Using the School Self-Assessment Rubric (SSAR)

Spring 2007 | | May 21, 2007 at 7:14 pm

Pam Dunlap is the GEAR UP Coordinator for grades 7-8 at Happy Valley Elementary, Happy Valley Union School District in Anderson. Besides taking part in California GEAR UP, the school participates in a 6 year Local Partnership grant. Their GEAR UP partners include Anderson Middle School, Anderson High School, West Cottonwood Junior High, West Valley High School, Pacheco Elementary, Maywood Middle School, Corning High School, Anderson Partnership for Healthy Children, and Shasta College, the lead partner.

My Introduction to the School Self-Assessment Rubric (SSAR)
The School Self-Assessment Rubric (SSAR) is a valuable tool that I have used a number of times with different stakeholder groups. Each time it has helped focus the group’s efforts to promote a college-going culture on their campus. My first introduction to the SSAR was in October 2006 at the Principal & Leadership Team Institute in Berkeley. Our leadership team worked together using the SSAR to narrow our focus on key areas we wanted to improve at our school. It opened up discussions within our group about where we each believed our school was on certain issues, such as learning communities and rigorous academics. By the time the session was over, we had our Planning Pyramid Worksheet completed and were ready to begin implementation.

Replicating the SSAR Session during Professional Development
Throughout the school year we revisited our SSAR and Planning Pyramid to make sure we still were focused on completing our original goals. The SSAR was also used during one of our Professional Development days. I replicated the session we had at Berkeley with our entire teaching staff. Once again this tool provided focus to the group and resulted in valuable and relevant conversations and collaboration among our staff. We revealed our original SSAR and Planning Pyramid to the group and discussed together how far we had come in implementing our areas of focus and what still needed to be done. As an added bonus, the SSAR helped us with one of our district goals, developing professional learning communities. We worked together collaboratively, shared knowledge, and opened communication in completing the SSAR.

Sharing the Tool with Other School Colleagues
Recently I used the SSAR with a group of new, up and coming administrators in one of my Educational Administration classes. The assignment was in curriculum alignment and consensus building. With the help of another classmate, Eleanor Hysell, the former GEAR UP Coordinator for Anderson Middle School, we introduced the process of the SSAR. Again the response was positive; all participants, from elementary to high school, could see the value of this tool. With so much focus in schools today on high stakes testing, my classmates believe they can use the SSAR for subject level and grade level planning, goal setting at the school site and at the district level. Schools that do not have the state grant can still access the SSAR rubric and tally sheet from the California GEAR UP web site.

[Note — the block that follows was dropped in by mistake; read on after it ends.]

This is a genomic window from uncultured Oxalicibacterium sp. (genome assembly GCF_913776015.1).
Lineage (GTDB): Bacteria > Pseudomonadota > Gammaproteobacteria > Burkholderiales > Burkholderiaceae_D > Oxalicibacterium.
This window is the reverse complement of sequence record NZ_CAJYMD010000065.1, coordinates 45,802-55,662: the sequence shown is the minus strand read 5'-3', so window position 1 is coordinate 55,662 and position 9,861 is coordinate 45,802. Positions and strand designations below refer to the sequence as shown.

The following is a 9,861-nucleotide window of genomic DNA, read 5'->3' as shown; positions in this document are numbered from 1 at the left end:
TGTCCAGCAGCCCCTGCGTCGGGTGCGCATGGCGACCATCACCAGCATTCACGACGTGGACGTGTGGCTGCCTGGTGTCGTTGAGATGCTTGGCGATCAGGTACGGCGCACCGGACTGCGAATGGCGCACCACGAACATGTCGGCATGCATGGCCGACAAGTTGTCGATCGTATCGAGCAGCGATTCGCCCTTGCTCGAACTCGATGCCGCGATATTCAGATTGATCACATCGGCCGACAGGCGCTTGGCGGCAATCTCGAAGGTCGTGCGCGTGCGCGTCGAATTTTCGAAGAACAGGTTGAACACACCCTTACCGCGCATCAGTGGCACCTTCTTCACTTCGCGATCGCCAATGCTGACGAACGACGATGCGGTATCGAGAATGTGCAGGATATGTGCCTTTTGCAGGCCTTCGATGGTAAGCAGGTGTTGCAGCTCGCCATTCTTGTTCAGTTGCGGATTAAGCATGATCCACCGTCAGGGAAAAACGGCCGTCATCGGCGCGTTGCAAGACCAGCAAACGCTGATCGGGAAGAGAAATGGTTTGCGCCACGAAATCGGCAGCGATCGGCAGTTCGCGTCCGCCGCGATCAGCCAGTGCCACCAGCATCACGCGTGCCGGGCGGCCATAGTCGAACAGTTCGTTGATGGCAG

A “To Do” List to Keep the Focus
In my office I have our original SSAR from Berkeley posted on my wall where I can see it at all times. It is my “To Do” list. The SSAR reminds me what our focus is and what our goals are to continually build a college-going culture. Because schools are in a constant state of change with new students, new parents, new staff, and new administrators, we update the SSAR each year to re-identify the changing strengths and weaknesses. Not only does it help to focus on building a college-going culture for students, it opens up communication and collaboration with staff.

Personal Benefits
As the GEAR UP Coordinator at Happy Valley Elementary I have seen the impact this program has had on our staff, students, and parents. In fact, two of my own children are part of the 1st and 2nd original GEAR UP cohorts at Happy Valley Elementary and I am a first generation college student. From the age of 18 I was a mill worker. It was good money and no education was required, both important factors to a young uneducated mother. I had always wanted to go to college; but as my family grew larger, so did my financial responsibility. Then I was given a second chance; an injury at work gave me the opportunity I had always wanted. In 2000 I graduated with my teaching credential and was offered the GEAR UP Coordinator job the following year. Currently I am completing my Master of Science in Educational Administration and will have my degree and my Tier II Clear Administrative Services Credential by the end of the school year. Two of my children are also currently in college; one is completing her general education credits at a community college and another is a pursuing his Bachelor Degree in computer animation.

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